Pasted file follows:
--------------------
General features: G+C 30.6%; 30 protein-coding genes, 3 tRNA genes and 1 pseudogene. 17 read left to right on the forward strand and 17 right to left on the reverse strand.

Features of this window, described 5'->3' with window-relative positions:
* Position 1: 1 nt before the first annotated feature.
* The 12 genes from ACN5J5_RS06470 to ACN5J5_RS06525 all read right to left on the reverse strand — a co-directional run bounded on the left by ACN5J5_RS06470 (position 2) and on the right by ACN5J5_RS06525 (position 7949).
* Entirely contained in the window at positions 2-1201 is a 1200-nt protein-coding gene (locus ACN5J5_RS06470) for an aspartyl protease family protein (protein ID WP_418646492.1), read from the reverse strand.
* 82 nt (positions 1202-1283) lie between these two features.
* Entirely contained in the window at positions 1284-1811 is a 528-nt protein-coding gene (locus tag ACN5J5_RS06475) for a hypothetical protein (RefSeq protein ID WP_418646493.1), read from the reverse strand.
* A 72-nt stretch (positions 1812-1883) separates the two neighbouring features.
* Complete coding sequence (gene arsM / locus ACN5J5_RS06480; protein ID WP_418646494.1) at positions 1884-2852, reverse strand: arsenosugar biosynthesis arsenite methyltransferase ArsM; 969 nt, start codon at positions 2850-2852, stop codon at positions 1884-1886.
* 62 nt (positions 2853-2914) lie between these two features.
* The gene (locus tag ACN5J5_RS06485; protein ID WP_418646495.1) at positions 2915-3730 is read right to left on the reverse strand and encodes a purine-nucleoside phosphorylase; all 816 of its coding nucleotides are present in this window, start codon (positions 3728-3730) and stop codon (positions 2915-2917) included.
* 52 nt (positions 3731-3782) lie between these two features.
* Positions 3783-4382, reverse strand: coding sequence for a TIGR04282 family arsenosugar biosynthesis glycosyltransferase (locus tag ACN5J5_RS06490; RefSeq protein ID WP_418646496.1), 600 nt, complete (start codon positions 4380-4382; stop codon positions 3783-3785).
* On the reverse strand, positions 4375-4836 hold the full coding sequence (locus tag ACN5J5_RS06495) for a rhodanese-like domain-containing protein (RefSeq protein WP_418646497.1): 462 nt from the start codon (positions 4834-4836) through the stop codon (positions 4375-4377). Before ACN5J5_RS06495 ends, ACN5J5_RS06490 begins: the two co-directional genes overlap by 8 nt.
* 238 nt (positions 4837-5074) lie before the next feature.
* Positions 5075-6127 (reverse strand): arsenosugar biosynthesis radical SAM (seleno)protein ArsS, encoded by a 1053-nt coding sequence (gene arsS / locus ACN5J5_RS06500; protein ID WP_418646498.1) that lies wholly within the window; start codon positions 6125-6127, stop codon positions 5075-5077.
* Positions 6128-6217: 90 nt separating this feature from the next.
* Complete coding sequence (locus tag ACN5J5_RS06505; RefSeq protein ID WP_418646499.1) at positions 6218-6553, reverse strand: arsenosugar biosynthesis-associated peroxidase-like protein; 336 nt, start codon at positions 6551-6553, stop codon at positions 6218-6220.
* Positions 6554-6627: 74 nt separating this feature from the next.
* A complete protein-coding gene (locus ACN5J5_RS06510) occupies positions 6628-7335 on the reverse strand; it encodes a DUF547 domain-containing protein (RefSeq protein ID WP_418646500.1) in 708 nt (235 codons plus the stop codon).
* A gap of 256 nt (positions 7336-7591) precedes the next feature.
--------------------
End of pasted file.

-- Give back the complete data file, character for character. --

General features: G+C 30.6%; 30 protein-coding genes, 3 tRNA genes and 1 pseudogene. 17 read left to right on the forward strand and 17 right to left on the reverse strand.

Features of this window, described 5'->3' with window-relative positions:
* Position 1: 1 nt before the first annotated feature.
* The 12 genes from ACN5J5_RS06470 to ACN5J5_RS06525 all read right to left on the reverse strand — a co-directional run bounded on the left by ACN5J5_RS06470 (position 2) and on the right by ACN5J5_RS06525 (position 7949).
* Entirely contained in the window at positions 2-1201 is a 1200-nt protein-coding gene (locus ACN5J5_RS06470) for an aspartyl protease family protein (protein ID WP_418646492.1), read from the reverse strand.
* 82 nt (positions 1202-1283) lie between these two features.
* Entirely contained in the window at positions 1284-1811 is a 528-nt protein-coding gene (locus tag ACN5J5_RS06475) for a hypothetical protein (RefSeq protein ID WP_418646493.1), read from the reverse strand.
* A 72-nt stretch (positions 1812-1883) separates the two neighbouring features.
* Complete coding sequence (gene arsM / locus ACN5J5_RS06480; protein ID WP_418646494.1) at positions 1884-2852, reverse strand: arsenosugar biosynthesis arsenite methyltransferase ArsM; 969 nt, start codon at positions 2850-2852, stop codon at positions 1884-1886.
* 62 nt (positions 2853-2914) lie between these two features.
* The gene (locus tag ACN5J5_RS06485; protein ID WP_418646495.1) at positions 2915-3730 is read right to left on the reverse strand and encodes a purine-nucleoside phosphorylase; all 816 of its coding nucleotides are present in this window, start codon (positions 3728-3730) and stop codon (positions 2915-2917) included.
* 52 nt (positions 3731-3782) lie between these two features.
* Positions 3783-4382, reverse strand: coding sequence for a TIGR04282 family arsenosugar biosynthesis glycosyltransferase (locus tag ACN5J5_RS06490; RefSeq protein ID WP_418646496.1), 600 nt, complete (start codon positions 4380-4382; stop codon positions 3783-3785).
* On the reverse strand, positions 4375-4836 hold the full coding sequence (locus tag ACN5J5_RS06495) for a rhodanese-like domain-containing protein (RefSeq protein WP_418646497.1): 462 nt from the start codon (positions 4834-4836) through the stop codon (positions 4375-4377). Before ACN5J5_RS06495 ends, ACN5J5_RS06490 begins: the two co-directional genes overlap by 8 nt.
* 238 nt (positions 4837-5074) lie before the next feature.
* Positions 5075-6127 (reverse strand): arsenosugar biosynthesis radical SAM (seleno)protein ArsS, encoded by a 1053-nt coding sequence (gene arsS / locus ACN5J5_RS06500; protein ID WP_418646498.1) that lies wholly within the window; start codon positions 6125-6127, stop codon positions 5075-5077.
* Positions 6128-6217: 90 nt separating this feature from the next.
* Complete coding sequence (locus tag ACN5J5_RS06505; RefSeq protein ID WP_418646499.1) at positions 6218-6553, reverse strand: arsenosugar biosynthesis-associated peroxidase-like protein; 336 nt, start codon at positions 6551-6553, stop codon at positions 6218-6220.
* Positions 6554-6627: 74 nt separating this feature from the next.
* A complete protein-coding gene (locus ACN5J5_RS06510) occupies positions 6628-7335 on the reverse strand; it encodes a DUF547 domain-containing protein (RefSeq protein ID WP_418646500.1) in 708 nt (235 codons plus the stop codon).
* A gap of 256 nt (positions 7336-7591) precedes the next feature.